How Did the Disciples React to the First Eucharist?

At the Last Supper, after Jesus consecrated the bread and wine for the first time, is it possible that one or more of the disciples believed upon hearing these words that an actual transformation of the elements of the bread and wine had taken place? I think it’s possible that Judas was probably the only one who didn’t, and for four reasons.

First, at the Last Supper, when Jesus broke the bread and said, “This is my body”, he had said it in Aramaic. Semitic languages do not have words to indicate the verb “to be” in these types of statements. In Hebrew and Aramaic, the verb is implied when a subject and predicate are simply juxtaposed. What Jesus literally said as he held the bread was, “this, the body of me”. The disciples would have understood that the one is precisely identified with the other. Also, there were other expressions Jesus could have used to indicate that the bread was only to be regarded as a symbol.

Secondly, when Jesus said the words of consecration, the disciples would have immediately recalled the incident recorded in the Gospel of John chapter 6. Jesus repeats four times to a large crowd of followers that they would have to eat His flesh and drink His blood in order to have eternal life. They had thought He was referring to cannibalism, and Jesus did nothing to prevent their deserting Him because they had understood Him correctly, but faithlessly. So Jesus doubles down, demonstrating that this whole dialogue was specifically aimed at the twelve disciples:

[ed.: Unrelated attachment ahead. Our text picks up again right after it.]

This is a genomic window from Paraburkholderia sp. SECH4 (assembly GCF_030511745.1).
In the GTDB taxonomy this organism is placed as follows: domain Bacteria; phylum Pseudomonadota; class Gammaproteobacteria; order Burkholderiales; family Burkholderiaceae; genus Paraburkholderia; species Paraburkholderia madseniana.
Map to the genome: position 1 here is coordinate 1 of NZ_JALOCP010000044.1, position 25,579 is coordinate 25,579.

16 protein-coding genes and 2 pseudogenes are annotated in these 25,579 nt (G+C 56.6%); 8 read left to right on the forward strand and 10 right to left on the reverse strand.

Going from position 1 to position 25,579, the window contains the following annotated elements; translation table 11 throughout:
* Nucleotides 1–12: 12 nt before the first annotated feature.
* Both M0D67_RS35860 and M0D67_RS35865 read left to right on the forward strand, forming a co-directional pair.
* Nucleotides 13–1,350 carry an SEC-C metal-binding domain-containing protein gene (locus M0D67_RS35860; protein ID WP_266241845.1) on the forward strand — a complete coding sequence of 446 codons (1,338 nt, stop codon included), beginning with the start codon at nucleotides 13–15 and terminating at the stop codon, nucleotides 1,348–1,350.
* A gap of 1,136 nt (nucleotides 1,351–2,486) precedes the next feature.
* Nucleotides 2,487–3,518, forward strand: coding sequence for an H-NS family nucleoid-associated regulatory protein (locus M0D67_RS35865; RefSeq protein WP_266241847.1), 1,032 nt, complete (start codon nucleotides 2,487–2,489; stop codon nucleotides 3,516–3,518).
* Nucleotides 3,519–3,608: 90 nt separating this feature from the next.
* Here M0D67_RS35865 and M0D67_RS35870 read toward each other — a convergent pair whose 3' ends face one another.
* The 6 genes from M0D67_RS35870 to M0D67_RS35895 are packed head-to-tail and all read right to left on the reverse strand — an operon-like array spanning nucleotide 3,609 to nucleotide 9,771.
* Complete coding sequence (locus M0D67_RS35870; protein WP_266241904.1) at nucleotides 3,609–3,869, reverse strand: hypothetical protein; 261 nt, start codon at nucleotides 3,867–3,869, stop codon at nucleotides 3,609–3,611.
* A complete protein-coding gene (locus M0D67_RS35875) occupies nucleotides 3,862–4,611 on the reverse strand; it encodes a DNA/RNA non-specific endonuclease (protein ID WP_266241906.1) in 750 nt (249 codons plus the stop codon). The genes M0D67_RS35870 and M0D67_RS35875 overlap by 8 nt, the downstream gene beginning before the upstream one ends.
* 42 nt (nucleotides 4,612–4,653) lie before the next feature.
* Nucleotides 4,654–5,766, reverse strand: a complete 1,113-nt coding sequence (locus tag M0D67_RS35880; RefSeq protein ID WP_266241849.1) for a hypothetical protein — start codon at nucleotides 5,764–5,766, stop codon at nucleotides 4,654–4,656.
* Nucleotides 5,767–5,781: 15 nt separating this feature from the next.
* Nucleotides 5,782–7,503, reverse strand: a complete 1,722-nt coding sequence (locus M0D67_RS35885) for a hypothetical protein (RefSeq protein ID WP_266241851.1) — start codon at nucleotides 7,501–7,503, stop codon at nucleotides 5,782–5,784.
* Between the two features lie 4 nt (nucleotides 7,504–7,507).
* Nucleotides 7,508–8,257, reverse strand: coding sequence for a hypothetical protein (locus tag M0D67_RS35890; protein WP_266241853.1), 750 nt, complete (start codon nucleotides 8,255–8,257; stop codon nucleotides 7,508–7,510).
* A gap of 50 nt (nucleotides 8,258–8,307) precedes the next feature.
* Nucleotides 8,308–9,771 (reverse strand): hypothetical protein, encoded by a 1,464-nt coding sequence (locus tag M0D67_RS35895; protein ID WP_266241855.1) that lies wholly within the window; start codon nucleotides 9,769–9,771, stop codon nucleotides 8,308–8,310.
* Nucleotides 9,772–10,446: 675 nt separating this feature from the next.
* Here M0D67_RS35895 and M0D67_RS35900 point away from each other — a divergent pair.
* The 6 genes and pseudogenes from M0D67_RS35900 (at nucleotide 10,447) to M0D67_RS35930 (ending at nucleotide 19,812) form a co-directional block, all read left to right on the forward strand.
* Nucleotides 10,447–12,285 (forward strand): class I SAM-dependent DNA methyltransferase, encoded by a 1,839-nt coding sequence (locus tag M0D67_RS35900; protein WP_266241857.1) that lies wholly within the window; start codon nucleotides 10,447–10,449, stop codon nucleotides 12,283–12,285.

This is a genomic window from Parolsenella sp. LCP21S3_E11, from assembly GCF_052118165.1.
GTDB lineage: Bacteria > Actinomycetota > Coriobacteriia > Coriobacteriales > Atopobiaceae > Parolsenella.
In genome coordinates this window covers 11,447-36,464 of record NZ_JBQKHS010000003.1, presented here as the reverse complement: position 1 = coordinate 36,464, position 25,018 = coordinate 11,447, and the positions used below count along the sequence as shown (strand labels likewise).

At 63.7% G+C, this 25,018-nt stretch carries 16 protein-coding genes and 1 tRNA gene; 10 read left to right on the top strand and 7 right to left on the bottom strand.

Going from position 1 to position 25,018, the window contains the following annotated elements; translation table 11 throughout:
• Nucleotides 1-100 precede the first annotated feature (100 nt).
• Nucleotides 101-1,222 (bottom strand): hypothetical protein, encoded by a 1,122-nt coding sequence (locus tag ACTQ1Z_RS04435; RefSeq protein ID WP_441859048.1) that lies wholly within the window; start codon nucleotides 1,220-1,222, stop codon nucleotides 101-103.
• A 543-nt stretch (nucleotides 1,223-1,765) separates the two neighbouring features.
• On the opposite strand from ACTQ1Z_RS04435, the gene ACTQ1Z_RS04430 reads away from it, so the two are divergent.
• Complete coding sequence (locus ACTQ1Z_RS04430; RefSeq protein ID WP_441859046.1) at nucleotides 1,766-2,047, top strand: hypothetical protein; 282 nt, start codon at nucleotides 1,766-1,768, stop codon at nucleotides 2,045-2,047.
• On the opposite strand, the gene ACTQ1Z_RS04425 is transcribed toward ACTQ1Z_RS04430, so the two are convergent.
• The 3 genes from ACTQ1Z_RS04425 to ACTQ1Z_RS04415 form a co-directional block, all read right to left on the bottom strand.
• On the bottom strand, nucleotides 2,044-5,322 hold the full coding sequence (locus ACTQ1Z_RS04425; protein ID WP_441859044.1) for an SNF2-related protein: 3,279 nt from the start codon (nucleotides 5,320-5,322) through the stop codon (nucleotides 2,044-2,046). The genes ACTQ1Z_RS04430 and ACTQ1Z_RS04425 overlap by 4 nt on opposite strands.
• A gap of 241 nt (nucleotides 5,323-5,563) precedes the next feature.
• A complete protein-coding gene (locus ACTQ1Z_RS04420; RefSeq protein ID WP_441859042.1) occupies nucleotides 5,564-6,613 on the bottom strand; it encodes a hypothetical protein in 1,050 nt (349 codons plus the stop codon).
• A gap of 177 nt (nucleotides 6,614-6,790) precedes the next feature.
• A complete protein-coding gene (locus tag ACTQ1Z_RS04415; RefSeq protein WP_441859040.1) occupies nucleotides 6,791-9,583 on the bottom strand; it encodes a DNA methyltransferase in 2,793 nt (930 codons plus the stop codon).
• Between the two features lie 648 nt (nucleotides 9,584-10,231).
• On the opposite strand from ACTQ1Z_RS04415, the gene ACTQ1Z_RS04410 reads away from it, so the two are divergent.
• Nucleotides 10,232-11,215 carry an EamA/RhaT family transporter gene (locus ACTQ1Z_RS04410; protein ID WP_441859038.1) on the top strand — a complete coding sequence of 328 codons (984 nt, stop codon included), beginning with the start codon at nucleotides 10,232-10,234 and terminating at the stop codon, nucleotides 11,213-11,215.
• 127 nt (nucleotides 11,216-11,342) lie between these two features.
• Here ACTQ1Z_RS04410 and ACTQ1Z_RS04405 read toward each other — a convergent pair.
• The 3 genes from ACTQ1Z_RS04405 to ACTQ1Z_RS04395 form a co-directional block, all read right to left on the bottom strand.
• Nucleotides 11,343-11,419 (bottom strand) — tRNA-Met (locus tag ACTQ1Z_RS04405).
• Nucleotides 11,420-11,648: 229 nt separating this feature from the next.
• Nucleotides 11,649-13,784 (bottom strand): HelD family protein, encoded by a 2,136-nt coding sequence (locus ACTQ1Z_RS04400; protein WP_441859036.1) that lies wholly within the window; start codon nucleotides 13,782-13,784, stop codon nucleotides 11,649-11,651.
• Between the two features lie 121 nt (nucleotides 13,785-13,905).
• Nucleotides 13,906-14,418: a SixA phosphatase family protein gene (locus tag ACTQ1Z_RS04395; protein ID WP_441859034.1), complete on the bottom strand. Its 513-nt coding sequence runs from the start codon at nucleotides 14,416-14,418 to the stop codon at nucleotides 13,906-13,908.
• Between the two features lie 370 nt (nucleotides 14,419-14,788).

“What if you were to see the Son of Man ascending to where he was before?” (vs. 62).

He puts them in a corner with an obvious dilemma. Let me paraphrase Jesus’ words,

“I just told you that to have eternal life you and anyone must consume my real body and blood. So how will you do that when I’m not here?”

Jesus explains:

“It is the spirit that gives life, while the flesh is of no avail. The words I have spoken to you are spirit and life” (vs. 63).

Jesus is reminding them of the distinction between the spiritual and the earthly. They had seen Him change water into wine and feed thousands with a few loaves of bread, etc. This should not have been that difficult for them to accept.

Thirdly, it was Passover. On that table in the Upper Room was a paschal lamb, which according to the law, had to be fully consumed that night. It was a ceremony commanded by God to remember the Exodus and the night the Hebrews put the blood of a lamb on their doors so the Angel of Death would pass over their houses. Exodus 12:14:

“This day will be a day of remembrance for you, which your future generations will celebrate with pilgrimage to the LORD; you will celebrate it as a statute forever.”

The word “remembrance” or “commemoration” is repeated several times in the Jewish Passover liturgy (Haggadah). When Jesus said “Do this in remembrance of me”, I don’t think the disciples missed the connection. They knew that he was to die, and that His death was, like the paschal lamb’s, a sacrifice, the flesh of which is consumed.

Finally, the disciples may have noticed that Jesus’ identification with the paschal lamb explained the curious circumstances of Jesus’ birth. He was born in a stable, exactly where one would expect a lamb to be born. He was then swaddled and laid in a manger, which was a feeding trough. Then, with great fanfare the birth of Israel’s King was announced by a heavenly host, …to a few shepherds.


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